4.3 3D Laser scanning

The technological development of total station theodolites has made them increasingly faster and easier to operate, and they have become an important asset to archaeological field recording in situations where sub-centimetre precision is required; something that DGPS currently does not provide. Operating by combining very precise vertical and horizontal angle measurements with infrared distance measurement between the instrument and a reflective prism, it provides real-time calculation and logging of points in a three-dimensional local or global coordinate system, and often integrates with DGPS systems. The automation and advancement of reflector-less measuring is, however, breaking down the divide between total station and dedicated laser scanners, and both are able to produce 3D point clouds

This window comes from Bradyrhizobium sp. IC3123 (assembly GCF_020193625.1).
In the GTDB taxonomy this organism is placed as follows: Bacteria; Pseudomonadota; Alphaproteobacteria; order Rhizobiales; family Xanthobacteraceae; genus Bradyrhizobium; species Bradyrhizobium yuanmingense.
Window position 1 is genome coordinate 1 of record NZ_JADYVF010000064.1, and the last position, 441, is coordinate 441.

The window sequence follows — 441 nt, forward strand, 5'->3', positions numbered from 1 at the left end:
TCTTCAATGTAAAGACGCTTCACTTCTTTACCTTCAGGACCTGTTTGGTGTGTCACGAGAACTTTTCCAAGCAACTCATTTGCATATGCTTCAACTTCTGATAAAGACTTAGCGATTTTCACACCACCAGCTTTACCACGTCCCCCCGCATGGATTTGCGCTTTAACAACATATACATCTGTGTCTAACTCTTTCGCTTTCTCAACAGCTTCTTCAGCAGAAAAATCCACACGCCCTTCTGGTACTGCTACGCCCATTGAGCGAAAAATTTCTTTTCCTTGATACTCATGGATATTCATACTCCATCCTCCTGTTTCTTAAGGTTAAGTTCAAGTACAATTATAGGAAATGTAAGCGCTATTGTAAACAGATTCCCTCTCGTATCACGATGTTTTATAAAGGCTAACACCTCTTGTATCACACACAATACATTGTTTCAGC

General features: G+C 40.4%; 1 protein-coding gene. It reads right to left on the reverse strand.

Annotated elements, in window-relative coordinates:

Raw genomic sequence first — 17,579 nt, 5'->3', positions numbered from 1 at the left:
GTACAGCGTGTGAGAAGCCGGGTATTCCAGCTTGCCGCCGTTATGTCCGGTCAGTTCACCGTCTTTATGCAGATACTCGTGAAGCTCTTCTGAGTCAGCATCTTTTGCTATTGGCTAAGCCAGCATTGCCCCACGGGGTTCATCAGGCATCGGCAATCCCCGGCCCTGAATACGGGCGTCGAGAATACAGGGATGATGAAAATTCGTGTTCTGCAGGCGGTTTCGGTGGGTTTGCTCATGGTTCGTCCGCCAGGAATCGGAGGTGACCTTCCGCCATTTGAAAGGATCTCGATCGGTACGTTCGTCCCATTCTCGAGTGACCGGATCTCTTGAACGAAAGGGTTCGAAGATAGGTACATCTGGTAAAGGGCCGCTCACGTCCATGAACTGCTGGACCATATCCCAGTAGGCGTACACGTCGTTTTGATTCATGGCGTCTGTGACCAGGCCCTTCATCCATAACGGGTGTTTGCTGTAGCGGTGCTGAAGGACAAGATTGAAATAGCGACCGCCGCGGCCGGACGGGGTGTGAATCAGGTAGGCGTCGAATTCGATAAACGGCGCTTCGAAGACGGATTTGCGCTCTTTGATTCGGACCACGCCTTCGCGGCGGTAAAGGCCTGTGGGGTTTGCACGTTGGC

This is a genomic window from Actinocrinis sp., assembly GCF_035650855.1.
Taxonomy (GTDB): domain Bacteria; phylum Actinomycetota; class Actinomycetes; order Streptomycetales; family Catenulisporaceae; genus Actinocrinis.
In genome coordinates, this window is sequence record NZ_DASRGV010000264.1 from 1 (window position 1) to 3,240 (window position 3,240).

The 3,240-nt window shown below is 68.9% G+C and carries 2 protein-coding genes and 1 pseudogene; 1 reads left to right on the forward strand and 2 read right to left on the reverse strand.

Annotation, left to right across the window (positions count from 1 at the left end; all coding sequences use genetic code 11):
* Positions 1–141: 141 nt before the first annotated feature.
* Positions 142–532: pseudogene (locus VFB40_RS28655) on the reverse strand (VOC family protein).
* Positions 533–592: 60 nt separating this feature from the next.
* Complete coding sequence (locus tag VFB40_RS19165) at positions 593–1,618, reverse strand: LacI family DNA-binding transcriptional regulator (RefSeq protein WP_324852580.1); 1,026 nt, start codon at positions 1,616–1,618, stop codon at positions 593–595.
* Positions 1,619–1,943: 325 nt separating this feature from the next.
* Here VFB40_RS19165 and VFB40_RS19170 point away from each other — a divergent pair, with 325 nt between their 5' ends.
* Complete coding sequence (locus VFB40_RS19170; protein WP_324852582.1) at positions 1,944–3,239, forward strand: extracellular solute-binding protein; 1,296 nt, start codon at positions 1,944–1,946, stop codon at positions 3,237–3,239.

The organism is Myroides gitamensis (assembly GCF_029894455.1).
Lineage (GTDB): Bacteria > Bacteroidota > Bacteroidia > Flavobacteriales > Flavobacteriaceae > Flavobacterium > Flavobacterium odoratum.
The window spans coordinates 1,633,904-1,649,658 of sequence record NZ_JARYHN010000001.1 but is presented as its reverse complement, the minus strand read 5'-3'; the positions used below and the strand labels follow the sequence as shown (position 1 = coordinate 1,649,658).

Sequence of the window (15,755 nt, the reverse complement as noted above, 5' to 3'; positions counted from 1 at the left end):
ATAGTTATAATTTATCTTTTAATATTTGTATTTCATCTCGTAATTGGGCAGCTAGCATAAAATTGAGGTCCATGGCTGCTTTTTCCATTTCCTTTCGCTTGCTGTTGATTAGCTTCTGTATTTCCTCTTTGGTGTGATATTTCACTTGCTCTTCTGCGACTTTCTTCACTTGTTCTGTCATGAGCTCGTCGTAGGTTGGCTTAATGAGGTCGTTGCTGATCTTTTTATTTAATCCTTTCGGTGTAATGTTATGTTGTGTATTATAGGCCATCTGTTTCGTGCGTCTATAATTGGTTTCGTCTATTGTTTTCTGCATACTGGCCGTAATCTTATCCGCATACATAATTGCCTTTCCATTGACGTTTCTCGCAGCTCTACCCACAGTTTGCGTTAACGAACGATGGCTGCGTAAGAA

Figure 7: (VIDEO) Conceptual illustration of the documentation of an archaeological excavation; generating 3D point clouds by 3D scanner. Illustration based on data from the Alken Enge excavation (Holst et al. in press)

A 3D scanner usually involves a laser beam for measuring distances, producing a point cloud with a density defined by the angular distance between each measurement. This will often result in hundreds of thousands if not millions of 3D points in a point cloud, and is usually ideal for either detailed recording of architectural features and entire buildings or minute artefact details (Figure 7). It does, however, suffer from line-of-site issues, and usually requires several georeferenced setups to cover all obstructed areas. It does, however, not integrate well with line-drawing and interpretation, but acts as an observation-proximate snapshot (English Heritage 2011).


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